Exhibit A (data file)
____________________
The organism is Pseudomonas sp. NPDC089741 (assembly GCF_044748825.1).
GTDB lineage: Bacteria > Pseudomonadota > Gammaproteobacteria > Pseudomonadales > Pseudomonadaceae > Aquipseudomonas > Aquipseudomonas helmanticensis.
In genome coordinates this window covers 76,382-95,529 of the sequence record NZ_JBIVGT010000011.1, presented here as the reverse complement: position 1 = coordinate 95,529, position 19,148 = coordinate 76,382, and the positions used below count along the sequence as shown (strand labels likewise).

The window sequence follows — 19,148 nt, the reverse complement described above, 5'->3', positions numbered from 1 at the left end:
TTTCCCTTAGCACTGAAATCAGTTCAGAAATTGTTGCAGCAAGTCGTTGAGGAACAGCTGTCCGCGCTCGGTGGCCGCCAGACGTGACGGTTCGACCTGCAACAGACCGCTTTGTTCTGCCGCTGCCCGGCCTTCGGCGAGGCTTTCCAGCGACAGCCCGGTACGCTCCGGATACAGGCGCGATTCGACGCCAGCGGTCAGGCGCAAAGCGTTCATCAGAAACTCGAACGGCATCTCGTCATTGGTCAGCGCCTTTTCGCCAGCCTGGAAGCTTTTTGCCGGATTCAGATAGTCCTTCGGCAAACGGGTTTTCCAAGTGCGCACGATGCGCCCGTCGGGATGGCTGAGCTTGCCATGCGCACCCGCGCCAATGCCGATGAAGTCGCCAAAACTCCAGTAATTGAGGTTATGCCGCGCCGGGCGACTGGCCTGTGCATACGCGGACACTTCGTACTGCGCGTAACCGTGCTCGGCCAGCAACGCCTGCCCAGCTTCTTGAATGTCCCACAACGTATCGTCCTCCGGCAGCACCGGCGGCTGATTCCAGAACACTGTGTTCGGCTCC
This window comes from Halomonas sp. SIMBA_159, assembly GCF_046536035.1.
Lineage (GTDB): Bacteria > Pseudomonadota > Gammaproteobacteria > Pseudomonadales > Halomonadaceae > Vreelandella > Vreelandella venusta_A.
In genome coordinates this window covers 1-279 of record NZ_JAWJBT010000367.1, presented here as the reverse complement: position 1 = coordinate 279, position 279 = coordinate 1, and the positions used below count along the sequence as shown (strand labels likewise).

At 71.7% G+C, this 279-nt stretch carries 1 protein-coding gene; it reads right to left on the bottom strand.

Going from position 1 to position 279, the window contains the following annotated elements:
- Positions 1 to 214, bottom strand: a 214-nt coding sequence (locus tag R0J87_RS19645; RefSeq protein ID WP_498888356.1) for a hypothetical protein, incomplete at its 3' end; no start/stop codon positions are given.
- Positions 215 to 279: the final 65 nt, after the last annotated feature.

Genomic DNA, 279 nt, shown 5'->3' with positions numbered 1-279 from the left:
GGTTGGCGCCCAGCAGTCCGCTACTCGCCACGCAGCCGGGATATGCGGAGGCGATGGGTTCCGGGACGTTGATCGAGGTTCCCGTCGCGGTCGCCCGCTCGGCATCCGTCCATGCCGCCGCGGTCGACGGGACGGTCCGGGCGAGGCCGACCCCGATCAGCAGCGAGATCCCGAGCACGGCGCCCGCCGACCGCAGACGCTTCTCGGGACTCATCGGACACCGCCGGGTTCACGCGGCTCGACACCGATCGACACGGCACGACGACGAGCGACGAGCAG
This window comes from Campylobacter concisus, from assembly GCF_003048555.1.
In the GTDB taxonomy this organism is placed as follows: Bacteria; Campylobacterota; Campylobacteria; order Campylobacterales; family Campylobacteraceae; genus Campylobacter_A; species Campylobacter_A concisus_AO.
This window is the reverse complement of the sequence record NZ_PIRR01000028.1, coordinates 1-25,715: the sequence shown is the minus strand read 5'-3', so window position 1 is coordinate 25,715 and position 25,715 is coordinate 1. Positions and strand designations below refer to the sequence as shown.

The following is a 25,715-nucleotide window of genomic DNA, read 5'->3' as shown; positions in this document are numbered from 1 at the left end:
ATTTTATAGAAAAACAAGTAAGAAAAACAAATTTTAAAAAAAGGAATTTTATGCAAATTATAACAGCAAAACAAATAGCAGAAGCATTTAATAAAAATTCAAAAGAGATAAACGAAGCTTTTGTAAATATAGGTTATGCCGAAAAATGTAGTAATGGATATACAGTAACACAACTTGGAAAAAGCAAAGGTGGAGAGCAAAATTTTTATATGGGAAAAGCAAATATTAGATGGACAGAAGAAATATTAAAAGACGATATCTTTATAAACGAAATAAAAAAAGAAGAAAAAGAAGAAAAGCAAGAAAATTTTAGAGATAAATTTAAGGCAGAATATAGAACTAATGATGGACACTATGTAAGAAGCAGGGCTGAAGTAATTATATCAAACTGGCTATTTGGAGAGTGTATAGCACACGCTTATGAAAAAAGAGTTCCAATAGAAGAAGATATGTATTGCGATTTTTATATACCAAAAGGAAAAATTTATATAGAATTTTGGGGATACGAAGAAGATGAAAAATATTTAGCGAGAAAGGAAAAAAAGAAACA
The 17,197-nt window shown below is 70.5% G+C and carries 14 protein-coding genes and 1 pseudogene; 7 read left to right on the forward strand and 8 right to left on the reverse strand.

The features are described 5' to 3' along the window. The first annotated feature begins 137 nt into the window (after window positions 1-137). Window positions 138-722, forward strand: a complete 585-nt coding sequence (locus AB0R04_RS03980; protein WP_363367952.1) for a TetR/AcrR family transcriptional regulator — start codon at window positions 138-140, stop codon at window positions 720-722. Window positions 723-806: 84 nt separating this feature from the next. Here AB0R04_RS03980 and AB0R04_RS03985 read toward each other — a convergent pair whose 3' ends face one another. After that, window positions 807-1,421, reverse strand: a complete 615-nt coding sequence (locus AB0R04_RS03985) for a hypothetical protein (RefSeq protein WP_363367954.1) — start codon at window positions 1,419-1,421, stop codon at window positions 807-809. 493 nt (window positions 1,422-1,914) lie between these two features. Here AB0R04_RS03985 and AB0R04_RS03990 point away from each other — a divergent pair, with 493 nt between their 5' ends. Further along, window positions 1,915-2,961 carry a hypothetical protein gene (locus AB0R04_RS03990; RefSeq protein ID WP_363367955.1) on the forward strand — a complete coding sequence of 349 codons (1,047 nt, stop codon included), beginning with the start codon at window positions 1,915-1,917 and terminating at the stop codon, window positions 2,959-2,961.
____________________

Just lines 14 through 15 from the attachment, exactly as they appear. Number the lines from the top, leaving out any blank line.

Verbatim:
GGTTGGCGCCCAGCAGTCCGCTACTCGCCACGCAGCCGGGATATGCGGAGGCGATGGGTTCCGGGACGTTGATCGAGGTTCCCGTCGCGGTCGCCCGCTCGGCATCCGTCCATGCCGCCGCGGTCGACGGGACGGTCCGGGCGAGGCCGACCCCGATCAGCAGCGAGATCCCGAGCACGGCGCCCGCCGACCGCAGACGCTTCTCGGGACTCATCGGACACCGCCGGGTTCACGCGGCTCGACACCGATCGACACGGCACGACGACGAGCGACGAGCAG
This window comes from Campylobacter concisus, from assembly GCF_003048555.1.